A National Veterans organization called the Atomic Cleanup Veterans are asking for your help.
After the U.S. Military conducted over 40 nuclear bomb tests on some small islands in the south Pacific, the U.S. government decided to try and clean the sites so people native to the islands could return.
The Army sent several companies of soldiers to do the job and this veteran’s organization said many got cancer as a result.
After forming a national organization to get back in touch six years ago, the group could only find 539 soldiers still alive. More than 8,000 participated in the mission.
Army Veteran Michael Horten said his bones and teeth deteriorated rapidly after his service and he has had more than 40 sprains and fractures.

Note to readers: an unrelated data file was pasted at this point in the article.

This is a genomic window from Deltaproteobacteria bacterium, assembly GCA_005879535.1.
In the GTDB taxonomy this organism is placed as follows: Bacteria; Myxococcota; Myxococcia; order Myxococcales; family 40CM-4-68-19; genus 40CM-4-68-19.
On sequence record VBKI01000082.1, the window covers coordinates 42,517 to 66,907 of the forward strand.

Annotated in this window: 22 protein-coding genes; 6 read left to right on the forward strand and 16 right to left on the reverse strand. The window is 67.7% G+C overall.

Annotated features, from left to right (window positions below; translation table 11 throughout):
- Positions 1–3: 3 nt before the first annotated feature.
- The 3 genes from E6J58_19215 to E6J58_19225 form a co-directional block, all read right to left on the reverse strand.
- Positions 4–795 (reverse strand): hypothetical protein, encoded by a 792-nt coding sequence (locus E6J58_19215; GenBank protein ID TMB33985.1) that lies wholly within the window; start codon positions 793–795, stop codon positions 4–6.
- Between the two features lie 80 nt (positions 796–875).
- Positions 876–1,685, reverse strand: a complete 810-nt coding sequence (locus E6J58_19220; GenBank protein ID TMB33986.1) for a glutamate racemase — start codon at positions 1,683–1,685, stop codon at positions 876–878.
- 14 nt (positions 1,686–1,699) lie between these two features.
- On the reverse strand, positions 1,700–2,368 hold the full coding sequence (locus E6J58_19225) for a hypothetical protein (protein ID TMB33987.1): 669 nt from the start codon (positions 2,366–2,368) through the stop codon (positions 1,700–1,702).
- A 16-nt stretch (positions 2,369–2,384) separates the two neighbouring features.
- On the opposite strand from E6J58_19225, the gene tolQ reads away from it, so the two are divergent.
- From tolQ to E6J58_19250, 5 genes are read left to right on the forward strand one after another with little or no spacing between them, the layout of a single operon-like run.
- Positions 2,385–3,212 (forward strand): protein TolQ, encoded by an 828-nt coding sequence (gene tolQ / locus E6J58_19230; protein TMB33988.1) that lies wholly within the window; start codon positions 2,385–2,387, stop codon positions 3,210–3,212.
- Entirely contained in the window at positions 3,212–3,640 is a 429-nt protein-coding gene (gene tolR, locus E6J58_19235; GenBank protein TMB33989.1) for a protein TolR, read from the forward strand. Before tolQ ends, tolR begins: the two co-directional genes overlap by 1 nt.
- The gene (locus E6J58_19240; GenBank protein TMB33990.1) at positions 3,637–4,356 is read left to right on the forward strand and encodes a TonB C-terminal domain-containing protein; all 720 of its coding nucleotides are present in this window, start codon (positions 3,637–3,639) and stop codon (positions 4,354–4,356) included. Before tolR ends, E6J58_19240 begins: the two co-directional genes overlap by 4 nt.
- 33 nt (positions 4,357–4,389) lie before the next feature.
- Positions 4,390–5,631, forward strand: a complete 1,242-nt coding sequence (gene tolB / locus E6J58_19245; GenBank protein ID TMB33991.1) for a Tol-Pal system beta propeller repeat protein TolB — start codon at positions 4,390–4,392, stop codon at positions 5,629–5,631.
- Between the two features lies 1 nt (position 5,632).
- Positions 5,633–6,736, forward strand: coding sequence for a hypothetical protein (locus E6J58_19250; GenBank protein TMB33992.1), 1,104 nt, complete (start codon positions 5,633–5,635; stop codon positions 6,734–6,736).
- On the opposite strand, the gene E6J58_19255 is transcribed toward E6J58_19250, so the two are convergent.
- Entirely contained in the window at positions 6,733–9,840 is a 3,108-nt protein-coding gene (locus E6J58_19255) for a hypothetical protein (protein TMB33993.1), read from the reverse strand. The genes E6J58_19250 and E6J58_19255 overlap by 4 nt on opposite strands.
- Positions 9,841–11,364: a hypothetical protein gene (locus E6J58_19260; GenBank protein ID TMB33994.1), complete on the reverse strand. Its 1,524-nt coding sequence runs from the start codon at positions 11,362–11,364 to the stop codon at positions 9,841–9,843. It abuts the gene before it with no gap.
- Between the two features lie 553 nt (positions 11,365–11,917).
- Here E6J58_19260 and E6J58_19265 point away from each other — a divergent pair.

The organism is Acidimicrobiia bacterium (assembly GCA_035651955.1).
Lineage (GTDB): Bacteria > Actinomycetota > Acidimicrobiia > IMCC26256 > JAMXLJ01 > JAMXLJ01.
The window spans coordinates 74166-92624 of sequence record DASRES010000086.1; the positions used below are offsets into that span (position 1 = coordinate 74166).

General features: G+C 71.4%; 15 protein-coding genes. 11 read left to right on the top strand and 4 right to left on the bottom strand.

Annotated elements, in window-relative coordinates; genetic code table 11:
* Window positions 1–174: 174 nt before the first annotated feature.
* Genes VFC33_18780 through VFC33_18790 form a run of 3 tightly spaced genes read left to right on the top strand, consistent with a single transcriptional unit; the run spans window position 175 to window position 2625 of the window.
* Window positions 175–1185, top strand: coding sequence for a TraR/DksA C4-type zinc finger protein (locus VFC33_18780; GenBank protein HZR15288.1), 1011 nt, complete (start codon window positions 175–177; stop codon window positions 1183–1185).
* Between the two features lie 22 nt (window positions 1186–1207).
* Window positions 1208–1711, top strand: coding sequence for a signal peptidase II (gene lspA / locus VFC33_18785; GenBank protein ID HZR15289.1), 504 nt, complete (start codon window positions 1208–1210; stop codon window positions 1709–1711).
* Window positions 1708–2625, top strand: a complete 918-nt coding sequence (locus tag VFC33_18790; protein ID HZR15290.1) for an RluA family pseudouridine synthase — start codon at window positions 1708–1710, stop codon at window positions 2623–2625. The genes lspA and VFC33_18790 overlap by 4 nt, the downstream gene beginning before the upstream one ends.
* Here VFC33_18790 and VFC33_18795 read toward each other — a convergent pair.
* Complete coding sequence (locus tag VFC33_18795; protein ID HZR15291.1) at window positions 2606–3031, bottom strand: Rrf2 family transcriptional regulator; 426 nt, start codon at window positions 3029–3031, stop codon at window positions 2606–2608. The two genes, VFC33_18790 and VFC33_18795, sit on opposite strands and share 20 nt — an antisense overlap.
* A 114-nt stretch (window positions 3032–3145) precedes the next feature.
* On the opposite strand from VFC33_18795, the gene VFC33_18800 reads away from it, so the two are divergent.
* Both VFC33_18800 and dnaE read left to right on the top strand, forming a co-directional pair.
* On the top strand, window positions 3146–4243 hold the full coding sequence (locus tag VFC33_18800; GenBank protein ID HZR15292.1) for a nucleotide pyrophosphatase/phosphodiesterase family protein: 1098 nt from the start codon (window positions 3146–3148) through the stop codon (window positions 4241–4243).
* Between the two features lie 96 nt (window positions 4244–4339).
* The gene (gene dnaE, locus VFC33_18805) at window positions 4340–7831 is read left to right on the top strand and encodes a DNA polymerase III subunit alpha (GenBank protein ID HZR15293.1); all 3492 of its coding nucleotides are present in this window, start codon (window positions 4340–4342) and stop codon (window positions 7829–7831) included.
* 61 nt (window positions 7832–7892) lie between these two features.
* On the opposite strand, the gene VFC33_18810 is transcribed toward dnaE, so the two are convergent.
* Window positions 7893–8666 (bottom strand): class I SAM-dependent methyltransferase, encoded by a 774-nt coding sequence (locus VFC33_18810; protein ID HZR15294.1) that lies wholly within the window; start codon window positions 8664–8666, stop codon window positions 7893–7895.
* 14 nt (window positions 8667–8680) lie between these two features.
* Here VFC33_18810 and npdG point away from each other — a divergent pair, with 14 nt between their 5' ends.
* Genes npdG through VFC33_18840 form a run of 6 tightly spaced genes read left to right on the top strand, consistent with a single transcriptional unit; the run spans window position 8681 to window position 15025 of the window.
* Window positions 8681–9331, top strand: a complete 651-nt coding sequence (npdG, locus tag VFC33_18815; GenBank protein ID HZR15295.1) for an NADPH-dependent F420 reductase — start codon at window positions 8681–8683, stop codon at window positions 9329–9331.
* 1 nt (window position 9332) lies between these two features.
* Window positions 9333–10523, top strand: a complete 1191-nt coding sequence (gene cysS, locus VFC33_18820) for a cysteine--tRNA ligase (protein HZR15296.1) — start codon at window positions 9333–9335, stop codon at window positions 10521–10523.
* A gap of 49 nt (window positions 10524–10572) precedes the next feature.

Horten, and another veteran Channel 6 spoke with said they were stationed only a few 100 yards from previous nuclear tests and only a few miles from major tests that left giant craters – all of which had lingering radiation.
Despite this, they said they were issued boots, pants and t-shirts – not the contamination-proof suits shown in presentations to congress.
Horten said even now he is proud to have served his country, but the VA needs to give them the same medical coverage provided to other veterans who worked on nuclear projects.
“we have children who are sick,” Horten said. “these invisible bullets in us don’t go away, recognize us and give us the care and benefits we need.:
The organization has two bills going through the United States Congress right now, H.R. 632 and S 283.
Both bills would make these veterans eligible for cancer treatment, much like those who served near nuclear sites in World War II are.
Horten hopes people in Central Texas will call their representatives in support.
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